Christopher Columbus “sailed the ocean blue” in 1492. He is given so much credit for not being the first persons who settled on American land, actually Native Americans (the Arawaks) were already living there. Although Columbus came about American land which he called “The Indies”, he was set out on his voyage to find Asia, Columbus did not expect to find the Americas, not to mention how welcoming and generous the Arawaks were- he clearly took advantage of them by leading to killing all Arawaks , allowing them to become nonexistent, he also is given credit because he “proved the world is round” actually, he was not the first person that proved this- therefore, Columbus was falsely given credit for finding the Americas, proving “the world is round,” and should not be considered a hero or have a holiday for his unexpected finding and cruel treatment to the
The social effects of the American Revolution proved to be somewhat advantageous to African and female Americans. Native Americans did not experience any benefit as the blacks and women did during this time. Issues of equality throughout American society were assessed during the
Christopher Columbus characterized the Indians as “ naïve and free with their possessions” as they were willing to share with the outsiders. Due to Columbus’ exaggerations about his discovery, Ferdinand and Isabella, king and queen of Spain, felt the need to aid Columbus and his expeditions more, in hopes of acquiring wealth. By the year 1495, Columbus was losing hope. His men on the Navidad Island were not able to find any gold for surprisingly they were all killed due to gang attacks on the Indians. Columbus rounded up fifteen hundred Indians as slaves, bringing a large portion of them to Spain.
In the United States, Christopher Columbus is known for sailing the ocean blue in 1492 and thus discovering the Americas and leading the way for other Europeans to follow. He is the great intellectual that first thought of the world as being round instead of flat and was courageous enough to prove it. All this and much more, but, in reality Columbus was just another simple explorer out of Europe, trying to make some money by finding a new route to India. The man is painted as a hero and is given a national holiday even though he is responsible for the murder and enslavement of many Native Americans. In truth, a lot of what we know about Columbus is untrustworthy; some of it may be correct but a lot of it is just lies.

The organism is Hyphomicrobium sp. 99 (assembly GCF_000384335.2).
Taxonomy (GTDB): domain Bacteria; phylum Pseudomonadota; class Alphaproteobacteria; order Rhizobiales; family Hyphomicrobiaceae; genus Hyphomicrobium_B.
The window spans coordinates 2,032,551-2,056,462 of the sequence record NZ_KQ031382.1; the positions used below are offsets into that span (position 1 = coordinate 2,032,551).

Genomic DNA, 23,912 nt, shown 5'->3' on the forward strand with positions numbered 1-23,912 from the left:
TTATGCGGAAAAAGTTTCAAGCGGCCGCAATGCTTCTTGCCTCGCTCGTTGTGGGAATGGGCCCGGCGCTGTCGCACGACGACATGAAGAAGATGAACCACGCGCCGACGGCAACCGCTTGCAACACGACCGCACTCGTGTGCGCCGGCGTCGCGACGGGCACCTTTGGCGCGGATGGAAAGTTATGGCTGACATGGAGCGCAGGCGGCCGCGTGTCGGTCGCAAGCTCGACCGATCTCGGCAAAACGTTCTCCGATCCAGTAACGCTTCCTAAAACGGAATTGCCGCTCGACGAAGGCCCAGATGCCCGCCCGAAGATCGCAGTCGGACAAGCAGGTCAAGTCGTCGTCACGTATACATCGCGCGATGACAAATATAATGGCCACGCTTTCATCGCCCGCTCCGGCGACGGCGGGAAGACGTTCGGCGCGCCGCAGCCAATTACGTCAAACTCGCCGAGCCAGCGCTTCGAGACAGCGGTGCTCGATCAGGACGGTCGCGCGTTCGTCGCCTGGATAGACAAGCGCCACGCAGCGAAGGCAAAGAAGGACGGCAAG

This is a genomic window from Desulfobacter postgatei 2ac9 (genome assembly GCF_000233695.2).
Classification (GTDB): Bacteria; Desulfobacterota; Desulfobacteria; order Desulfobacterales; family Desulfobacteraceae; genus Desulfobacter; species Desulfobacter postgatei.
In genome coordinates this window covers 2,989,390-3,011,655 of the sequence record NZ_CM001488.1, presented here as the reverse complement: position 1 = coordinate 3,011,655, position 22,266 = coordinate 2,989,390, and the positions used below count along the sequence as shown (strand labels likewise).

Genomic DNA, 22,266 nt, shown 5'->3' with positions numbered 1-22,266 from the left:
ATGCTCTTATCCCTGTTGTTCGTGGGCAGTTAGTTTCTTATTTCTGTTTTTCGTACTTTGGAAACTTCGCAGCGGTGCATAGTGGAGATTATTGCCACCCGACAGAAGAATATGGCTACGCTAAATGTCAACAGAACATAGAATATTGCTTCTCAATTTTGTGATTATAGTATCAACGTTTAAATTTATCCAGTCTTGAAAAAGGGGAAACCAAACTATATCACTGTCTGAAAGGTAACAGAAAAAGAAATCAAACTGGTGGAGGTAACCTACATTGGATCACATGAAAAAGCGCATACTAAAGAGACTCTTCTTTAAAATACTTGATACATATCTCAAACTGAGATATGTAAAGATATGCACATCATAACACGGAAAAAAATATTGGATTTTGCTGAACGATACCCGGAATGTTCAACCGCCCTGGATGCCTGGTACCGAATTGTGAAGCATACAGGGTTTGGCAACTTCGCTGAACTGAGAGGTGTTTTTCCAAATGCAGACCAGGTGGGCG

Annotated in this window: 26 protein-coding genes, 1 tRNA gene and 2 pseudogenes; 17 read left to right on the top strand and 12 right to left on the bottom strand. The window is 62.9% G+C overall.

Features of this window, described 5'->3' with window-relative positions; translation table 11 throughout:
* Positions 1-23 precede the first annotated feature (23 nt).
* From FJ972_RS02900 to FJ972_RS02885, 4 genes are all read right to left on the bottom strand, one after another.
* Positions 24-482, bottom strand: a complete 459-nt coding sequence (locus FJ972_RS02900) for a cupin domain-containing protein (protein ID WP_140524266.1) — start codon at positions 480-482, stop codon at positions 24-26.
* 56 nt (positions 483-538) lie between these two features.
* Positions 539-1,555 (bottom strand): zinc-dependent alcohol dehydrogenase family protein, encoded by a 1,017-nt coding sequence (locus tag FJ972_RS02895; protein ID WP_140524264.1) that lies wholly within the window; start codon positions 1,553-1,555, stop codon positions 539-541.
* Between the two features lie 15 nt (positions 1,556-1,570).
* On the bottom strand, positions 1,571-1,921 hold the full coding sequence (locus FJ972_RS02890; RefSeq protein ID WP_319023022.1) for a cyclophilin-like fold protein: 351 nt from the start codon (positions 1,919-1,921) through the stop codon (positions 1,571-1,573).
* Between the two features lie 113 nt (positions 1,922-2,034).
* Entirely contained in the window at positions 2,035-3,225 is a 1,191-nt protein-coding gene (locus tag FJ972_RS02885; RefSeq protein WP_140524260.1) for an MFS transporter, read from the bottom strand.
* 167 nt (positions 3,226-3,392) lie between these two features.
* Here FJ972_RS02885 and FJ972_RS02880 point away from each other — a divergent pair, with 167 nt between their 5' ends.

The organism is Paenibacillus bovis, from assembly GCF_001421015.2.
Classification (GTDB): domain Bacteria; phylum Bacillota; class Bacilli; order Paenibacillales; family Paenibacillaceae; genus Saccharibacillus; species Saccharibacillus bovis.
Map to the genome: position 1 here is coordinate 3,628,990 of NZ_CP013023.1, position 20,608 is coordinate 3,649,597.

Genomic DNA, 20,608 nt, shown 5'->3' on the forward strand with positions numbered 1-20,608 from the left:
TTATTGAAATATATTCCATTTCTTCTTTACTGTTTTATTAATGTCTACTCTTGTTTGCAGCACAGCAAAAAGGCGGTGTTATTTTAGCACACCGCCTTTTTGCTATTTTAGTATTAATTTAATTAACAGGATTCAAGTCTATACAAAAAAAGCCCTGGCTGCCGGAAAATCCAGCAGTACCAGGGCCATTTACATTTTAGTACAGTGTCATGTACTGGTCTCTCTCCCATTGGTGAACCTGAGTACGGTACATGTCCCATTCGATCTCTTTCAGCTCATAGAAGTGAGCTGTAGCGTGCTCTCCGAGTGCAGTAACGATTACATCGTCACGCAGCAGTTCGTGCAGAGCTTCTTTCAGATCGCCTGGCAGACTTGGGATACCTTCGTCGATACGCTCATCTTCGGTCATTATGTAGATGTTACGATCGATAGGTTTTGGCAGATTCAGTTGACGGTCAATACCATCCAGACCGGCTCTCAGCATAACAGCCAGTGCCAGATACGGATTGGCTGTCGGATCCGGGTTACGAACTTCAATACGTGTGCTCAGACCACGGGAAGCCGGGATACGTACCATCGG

The war started when the American Indians became bitter about the settler’s encroachment on their land. Many grievances were also left unresolved from shady fur trades. A group of Yamasee Indians attacked and killed 90 white traders and their families (April 15, 1715).1 In early 1715, a confederation was formed consisting of Yamasee Indians and several other tribes. This confederation struck white settlements all over South Carolina. Many hundreds of settlers were killed while their homes were burned and their livestock destroyed.
Our defeat was next. On 29 dec. at Wounded Knee 250 Indians were massacred by Custer’s 7th Cavalry. This event is described as the last major conflict between The U.S. and the Native Americans. After this battle we slowly began to fit in the American world- The Citizenship Act, the Indian Reorganization and other major
On top of all this they had to pay encomiendas (taxes) on their own land. Las Casas was totally opposed to this and tried to reform the Spanish ruling on the islands but was unsuccessful in his attempt. Las Casas also recalls how not only did they take over but also enriched themselves as well. The Spanish ruled the indigenous area and stole all the gold and silver on the
One officer, Captain Silas Soule refused to follow Chivington's order and told his men to hold fire. Other soldiers in Chivington's force, however, immediately attacked the village. Disregarding both the American flag and a white flag that was run up shortly after the soldiers commenced firing, Chivington's soldiers massacred the majority of its mostly-unarmed inhabitants. An estimated 150 Indians were killed and mutilated, mostly women, children, and elderly men. In testimony before a Congressional committee investigating the massacre, Chivington reported that as many as 500-600 Indian warriors were killed.” One source from the Cheyenne said that about 53 men and 110 women and children were killed.